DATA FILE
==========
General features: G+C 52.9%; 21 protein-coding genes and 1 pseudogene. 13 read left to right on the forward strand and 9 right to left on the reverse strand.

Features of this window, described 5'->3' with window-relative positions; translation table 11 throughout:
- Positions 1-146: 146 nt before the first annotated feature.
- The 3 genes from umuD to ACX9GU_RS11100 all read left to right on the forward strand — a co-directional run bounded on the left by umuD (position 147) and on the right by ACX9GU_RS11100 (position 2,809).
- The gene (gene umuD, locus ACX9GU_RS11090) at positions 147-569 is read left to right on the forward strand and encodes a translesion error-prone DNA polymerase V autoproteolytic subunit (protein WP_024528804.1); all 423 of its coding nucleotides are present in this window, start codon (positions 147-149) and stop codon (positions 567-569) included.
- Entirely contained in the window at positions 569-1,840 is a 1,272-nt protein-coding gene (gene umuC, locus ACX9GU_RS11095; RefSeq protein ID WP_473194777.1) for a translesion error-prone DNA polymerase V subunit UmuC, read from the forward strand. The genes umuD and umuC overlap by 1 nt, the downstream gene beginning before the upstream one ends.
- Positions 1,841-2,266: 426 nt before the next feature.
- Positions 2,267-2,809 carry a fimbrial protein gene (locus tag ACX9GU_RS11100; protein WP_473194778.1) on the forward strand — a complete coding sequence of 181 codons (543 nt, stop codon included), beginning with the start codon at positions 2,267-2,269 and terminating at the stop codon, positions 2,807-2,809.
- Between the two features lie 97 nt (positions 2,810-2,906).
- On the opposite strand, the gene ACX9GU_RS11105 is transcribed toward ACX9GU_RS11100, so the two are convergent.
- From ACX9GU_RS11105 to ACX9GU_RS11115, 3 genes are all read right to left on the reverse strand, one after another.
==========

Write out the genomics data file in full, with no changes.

General features: G+C 52.9%; 21 protein-coding genes and 1 pseudogene. 13 read left to right on the forward strand and 9 right to left on the reverse strand.

Features of this window, described 5'->3' with window-relative positions; translation table 11 throughout:
- Positions 1-146: 146 nt before the first annotated feature.
- The 3 genes from umuD to ACX9GU_RS11100 all read left to right on the forward strand — a co-directional run bounded on the left by umuD (position 147) and on the right by ACX9GU_RS11100 (position 2,809).
- The gene (gene umuD, locus ACX9GU_RS11090) at positions 147-569 is read left to right on the forward strand and encodes a translesion error-prone DNA polymerase V autoproteolytic subunit (protein WP_024528804.1); all 423 of its coding nucleotides are present in this window, start codon (positions 147-149) and stop codon (positions 567-569) included.
- Entirely contained in the window at positions 569-1,840 is a 1,272-nt protein-coding gene (gene umuC, locus ACX9GU_RS11095; RefSeq protein ID WP_473194777.1) for a translesion error-prone DNA polymerase V subunit UmuC, read from the forward strand. The genes umuD and umuC overlap by 1 nt, the downstream gene beginning before the upstream one ends.
- Positions 1,841-2,266: 426 nt before the next feature.
- Positions 2,267-2,809 carry a fimbrial protein gene (locus tag ACX9GU_RS11100; protein WP_473194778.1) on the forward strand — a complete coding sequence of 181 codons (543 nt, stop codon included), beginning with the start codon at positions 2,267-2,269 and terminating at the stop codon, positions 2,807-2,809.
- Between the two features lie 97 nt (positions 2,810-2,906).
- On the opposite strand, the gene ACX9GU_RS11105 is transcribed toward ACX9GU_RS11100, so the two are convergent.
- From ACX9GU_RS11105 to ACX9GU_RS11115, 3 genes are all read right to left on the reverse strand, one after another.